Wednesday, 2 October 2013

pH in handmade soap – Shampoo bars – Citric Acid



 
Although I am okay with the pH in my handmade soap bars as it is , I am still experimenting with bringing it down in my shampoo bars.  I read a very interesting post recently on Soap Queen
claiming that they achieved a pH of 7 in a shampoo bar recipe using Citric Acid, so I decided to try it.  I am not sure if the quantity I used was correct but I got some strange seeping…
won’t know for another 6 weeks about the pH!  Will update!
Xoxoxo Jen

15 comments:

Lindsey @ Bear Soap said...

That is indeed very interesting seepage! I haven't used Citric Acid to change the Ph, but I can see why that would be good for shampoo bars. (A soaping endeavor that I have yet to master. Mine just don't work on hair. Great on hands and body, though!)

Coco said...

Oh dear. Is that your normal recipe, just with citric acid added?

Jennifer Young said...

Lindsey, Nice blog you have!!!! I will continue to experiment with Citric Acid and post again! xo Jen

Jennifer Young said...

Coco, yes, a normal recipe just with citric acid added... so I will have to experiment with quantities and methods once I feel the citric acid addition has served in some way! Will post back. xo Jen

Amy@10th Ave. said...

Aren't shampoo bars a huge challenge? I'll be interested to know what you think of them after the cure--I hadn't seen that SoapQueen post before.

Jennifer Young said...

Amy, So glad you are back!! Yes shampoo bars are a challenge and keep me hooked.... xoxox Jen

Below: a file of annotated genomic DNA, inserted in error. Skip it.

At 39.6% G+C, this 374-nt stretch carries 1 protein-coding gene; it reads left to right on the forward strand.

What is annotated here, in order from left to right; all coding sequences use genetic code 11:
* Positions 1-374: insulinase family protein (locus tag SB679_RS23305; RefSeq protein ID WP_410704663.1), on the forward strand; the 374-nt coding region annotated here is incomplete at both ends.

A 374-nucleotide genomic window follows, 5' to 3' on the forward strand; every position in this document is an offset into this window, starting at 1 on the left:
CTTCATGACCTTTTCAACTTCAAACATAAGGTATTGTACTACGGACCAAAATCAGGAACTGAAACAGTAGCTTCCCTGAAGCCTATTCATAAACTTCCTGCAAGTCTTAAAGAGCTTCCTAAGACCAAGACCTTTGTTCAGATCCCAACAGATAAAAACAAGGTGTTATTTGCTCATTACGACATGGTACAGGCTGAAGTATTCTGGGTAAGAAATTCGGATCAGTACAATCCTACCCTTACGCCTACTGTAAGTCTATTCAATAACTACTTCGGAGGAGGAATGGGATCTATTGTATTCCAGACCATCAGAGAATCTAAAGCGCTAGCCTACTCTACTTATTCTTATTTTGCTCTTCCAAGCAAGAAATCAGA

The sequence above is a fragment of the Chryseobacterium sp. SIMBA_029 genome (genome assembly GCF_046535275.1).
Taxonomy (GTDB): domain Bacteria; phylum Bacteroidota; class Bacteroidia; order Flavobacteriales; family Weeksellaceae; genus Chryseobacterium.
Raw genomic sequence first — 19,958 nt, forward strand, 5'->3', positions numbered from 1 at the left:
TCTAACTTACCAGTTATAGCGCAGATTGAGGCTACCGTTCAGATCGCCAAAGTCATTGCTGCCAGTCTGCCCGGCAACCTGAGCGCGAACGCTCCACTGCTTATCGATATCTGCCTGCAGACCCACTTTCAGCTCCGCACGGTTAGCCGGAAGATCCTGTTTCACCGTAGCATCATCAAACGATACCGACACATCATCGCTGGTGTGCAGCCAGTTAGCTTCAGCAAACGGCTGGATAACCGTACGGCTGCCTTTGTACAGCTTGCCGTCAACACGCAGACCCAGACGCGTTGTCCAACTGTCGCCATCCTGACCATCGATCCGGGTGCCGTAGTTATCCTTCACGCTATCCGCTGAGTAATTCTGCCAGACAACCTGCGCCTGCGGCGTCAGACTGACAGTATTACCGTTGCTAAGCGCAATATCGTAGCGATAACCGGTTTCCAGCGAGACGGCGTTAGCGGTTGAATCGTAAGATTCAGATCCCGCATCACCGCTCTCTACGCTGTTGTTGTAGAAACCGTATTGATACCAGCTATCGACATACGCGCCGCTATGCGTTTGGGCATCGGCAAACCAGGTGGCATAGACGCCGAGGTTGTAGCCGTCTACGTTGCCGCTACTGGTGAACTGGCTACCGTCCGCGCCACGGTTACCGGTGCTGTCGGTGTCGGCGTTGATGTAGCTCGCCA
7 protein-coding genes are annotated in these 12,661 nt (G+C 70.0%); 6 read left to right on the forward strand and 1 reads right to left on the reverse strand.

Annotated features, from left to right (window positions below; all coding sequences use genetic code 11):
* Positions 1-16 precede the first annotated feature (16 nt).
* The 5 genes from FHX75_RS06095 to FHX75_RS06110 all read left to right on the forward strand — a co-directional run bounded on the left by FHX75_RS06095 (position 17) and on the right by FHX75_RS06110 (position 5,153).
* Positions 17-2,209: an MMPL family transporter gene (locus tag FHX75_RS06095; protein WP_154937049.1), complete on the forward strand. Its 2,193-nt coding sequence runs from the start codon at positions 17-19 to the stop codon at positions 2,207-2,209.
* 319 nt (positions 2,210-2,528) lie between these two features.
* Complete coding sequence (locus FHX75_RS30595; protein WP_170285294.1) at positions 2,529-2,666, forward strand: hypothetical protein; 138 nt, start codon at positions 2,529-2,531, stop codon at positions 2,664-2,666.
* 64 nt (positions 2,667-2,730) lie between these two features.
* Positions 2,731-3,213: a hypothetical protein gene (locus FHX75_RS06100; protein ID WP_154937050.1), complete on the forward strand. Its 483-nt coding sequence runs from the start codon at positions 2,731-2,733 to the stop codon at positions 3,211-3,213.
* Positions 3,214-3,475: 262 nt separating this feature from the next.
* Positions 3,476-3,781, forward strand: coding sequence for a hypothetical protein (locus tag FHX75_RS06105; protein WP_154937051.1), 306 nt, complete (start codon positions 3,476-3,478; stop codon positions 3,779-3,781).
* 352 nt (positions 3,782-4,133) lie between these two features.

Pam said...

Hi Jen! I have actually seen on youtube no link, a woman add lemon juice to a traced soap. I tried this myself after estimating 3 percent fresh lemon juice and added this to a batch. It does feel more ph balanced but I don't have a meter. Happy experimenting.

Pam said...

Sorry I displaced 3% of water with pure lemon juice and added it at trace. Lovely soap really, not a shampoo bar but that is a good idea!

Jennifer Young said...

Hi Pam, Thank you for your ideas and comments! I have tried lemon several times in soap, lemon juice, ground up whole lemon... didn't really see a difference to the pH. Will post back about the pH! xoxoxo Jen

Diva Soap said...

I have made a soap with citrus fruits juice, in place of water (the whole amount), maybe you remember it, Jen, you commented on the post on my 'Troublemaker' blog. It resulted with no pH values chenges!
I'm so curious whether citric acid works, keep us posted!

Jennifer Young said...

Hi Maja (Diva Soap), I will post back about pH values, in both of these soaps. xoxoxo Jen

Anne-Marie said...

That is such an interesting effect! I didn't have that happen when I made my batch, so I'd love to hear if you can figure out what happened in your batch.

Tarc said...